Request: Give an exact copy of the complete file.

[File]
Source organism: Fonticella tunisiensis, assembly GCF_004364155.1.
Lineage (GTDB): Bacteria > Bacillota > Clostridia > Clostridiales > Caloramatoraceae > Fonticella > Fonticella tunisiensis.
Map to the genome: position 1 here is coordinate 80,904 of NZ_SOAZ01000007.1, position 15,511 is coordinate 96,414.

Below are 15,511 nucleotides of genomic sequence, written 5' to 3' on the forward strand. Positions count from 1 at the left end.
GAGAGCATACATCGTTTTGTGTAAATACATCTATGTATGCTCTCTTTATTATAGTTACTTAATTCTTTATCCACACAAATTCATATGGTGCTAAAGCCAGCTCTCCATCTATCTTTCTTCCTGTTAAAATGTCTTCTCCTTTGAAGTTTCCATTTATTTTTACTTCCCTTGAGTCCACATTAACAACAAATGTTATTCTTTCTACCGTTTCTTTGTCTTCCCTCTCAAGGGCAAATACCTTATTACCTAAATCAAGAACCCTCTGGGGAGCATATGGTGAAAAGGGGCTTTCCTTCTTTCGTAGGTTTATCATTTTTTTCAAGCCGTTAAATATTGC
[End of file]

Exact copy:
Source organism: Fonticella tunisiensis, assembly GCF_004364155.1.
Lineage (GTDB): Bacteria > Bacillota > Clostridia > Clostridiales > Caloramatoraceae > Fonticella > Fonticella tunisiensis.
Map to the genome: position 1 here is coordinate 80,904 of NZ_SOAZ01000007.1, position 15,511 is coordinate 96,414.

Below are 15,511 nucleotides of genomic sequence, written 5' to 3' on the forward strand. Positions count from 1 at the left end.
GAGAGCATACATCGTTTTGTGTAAATACATCTATGTATGCTCTCTTTATTATAGTTACTTAATTCTTTATCCACACAAATTCATATGGTGCTAAAGCCAGCTCTCCATCTATCTTTCTTCCTGTTAAAATGTCTTCTCCTTTGAAGTTTCCATTTATTTTTACTTCCCTTGAGTCCACATTAACAACAAATGTTATTCTTTCTACCGTTTCTTTGTCTTCCCTCTCAAGGGCAAATACCTTATTACCTAAATCAAGAACCCTCTGGGGAGCATATGGTGAAAAGGGGCTTTCCTTCTTTCGTAGGTTTATCATTTTTTTCAAGCCGTTAAATATTGC